Career Influence: Read on a miserable family vacation in your early 20s when you're too old to share a motel room with the cousins and too poor to afford your own escape -- David Sedaris' SantaLand Diaries, quickly followed by Naked, brought me a clinical amount of joy. In retrospect, it was the pivotal "ah-ha!" He flipped the light switch on the tremendous humor and politics to be explored in the rarely mined professional landscape, for which I will be eternally grateful.

What are your favorite books, and what makes them special to you?
Nicola Kraus:
Well, I have realized in attempting to list these books that my response to a good story is highly visceral and challenging to quantify. Often what remains in my memory are the emotions the story evoked, rather than an autopsy of its compelling qualities; so noted, here are my impressions:

  • Atonement by Ian McEwan -- I developed such a deep affection for the characters in the first few chapters of the story and then I remember having this horrible moment where it dawned on me that this couldn't just be a beautifully written tale of compelling characters having a nice day in the country, and I suddenly became sick at the thought of anything horrible befalling any of them. Near the end I had to put the book in the freezer. After a few days I retrieved it. I remember finishing it on the Acela train on the way home from D.C. It was a tremendous effort not to sob audibly.

  • The End of Alice by A. M. Homes -- As sparingly dark as this book is, it remains one of my favorites, even though I had to read through the night to have it over with as fast as possible. It is an absolute tour de force and I recommend it heartily to anyone who can tolerate climbing inside the absolute nadir of what the human animal is capable of.

  • I Know This Much Is True by Wally Lamb -- Not only exquisitely written but one of the most suspenseful and compelling books I've ever read. Although it's almost 1,000 pages long, I finished it in three days. It's a thought-provoking, moving exploration of the expectations our culture places on men. And I remember how devastated I was when I finished it and how much I envy anyone who still has the treat of experiencing it to look forward to.

  • The Regeneration Trilogy by Pat Barker -- These three novels are about Craiglockheart, the first hospital to treat shell-shock during World War I. The fiction jumps off from the factual premise that Wilfred Owen and Siegfried Sassoon were both patients there at the same time. I love British books set during the wars, but this trilogy is at the top of my list for the way it captures the aftermath of combat and the profound consequences to an English society filled for the first time with the living dead.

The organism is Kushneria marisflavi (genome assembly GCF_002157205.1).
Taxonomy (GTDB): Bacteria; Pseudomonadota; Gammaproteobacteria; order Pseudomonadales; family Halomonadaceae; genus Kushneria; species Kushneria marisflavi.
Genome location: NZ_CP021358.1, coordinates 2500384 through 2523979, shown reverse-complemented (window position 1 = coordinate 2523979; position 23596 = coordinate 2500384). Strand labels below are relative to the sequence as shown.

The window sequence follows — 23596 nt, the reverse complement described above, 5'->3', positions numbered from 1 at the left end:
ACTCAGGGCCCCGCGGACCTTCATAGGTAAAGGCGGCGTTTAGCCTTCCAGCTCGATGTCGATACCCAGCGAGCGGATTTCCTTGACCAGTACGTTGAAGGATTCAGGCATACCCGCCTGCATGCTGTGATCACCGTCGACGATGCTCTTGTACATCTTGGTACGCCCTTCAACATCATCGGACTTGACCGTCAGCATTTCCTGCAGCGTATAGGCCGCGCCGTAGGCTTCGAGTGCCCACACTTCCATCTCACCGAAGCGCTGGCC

• Survivor by Chuck Pahlahniuk -- Every time I read one of his books I am always in awe at his extraordinary use of language, his ability to infuse eviscerating dark humor with subtle, yet crucial, heart and his skill for gripping the reader with unplug-the-phone suspense -- he is a master storyteller.


  • Naked by David Sedaris -- See above.

  • A Heartbreaking Work of Staggering Genius by Dave Eggers -- Because it is. And hands down, the best Acknowledgements section ever written.

  • The Virgin Suicides by Jeffrey Eugenides -- An utterly innovative construct that calls up a suburban summer so viscerally you can hear the crickets chirping.

  • Straight Man by Richard Russo. A pitch-perfect take on much-traversed territory, this book rang utterly true to my academically employed family.

  • A Thousand Acres by Jane Smiley -- Before novels written by women were relegated to their own "genre," I was introduced to Jane Smiley by a dear professor who raised my awareness of what female authors were bringing to the table of contemporary fiction. Shakespeare with a woman's soul, far beyond simply "re-setting," Smiley executes an innovative approach with precision and heart.

    What are some of your favorite films, and what makes them unforgettable to you?

  • The English Patient -- I've seen it 11 times. It is heartbreaking. Swoon.

  • Naked by Mike Leigh -- I love stories with a Hamlet-esque, tortured antihero out of step with society. It's dark with a little more dark and a side of dark.

  • If Lucy Fell -- Hands-down my favorite contemporary romantic comedy of all time.


  • Jerry Maguire -- The ultimate working film. Cameron Crowe can write dialogue and shoot it with warmth and humor like nobody else.

  • Broadcast News -- The other ultimate working film. I simply love every second of this movie.

  • The Insider -- The other other ultimate working film. Michael Mann infuses a symphony into the very real stomach-turning choices one can be faced with as an employee. His storytelling tautly holds the universal tension that we all can't help but identify deeply with our work.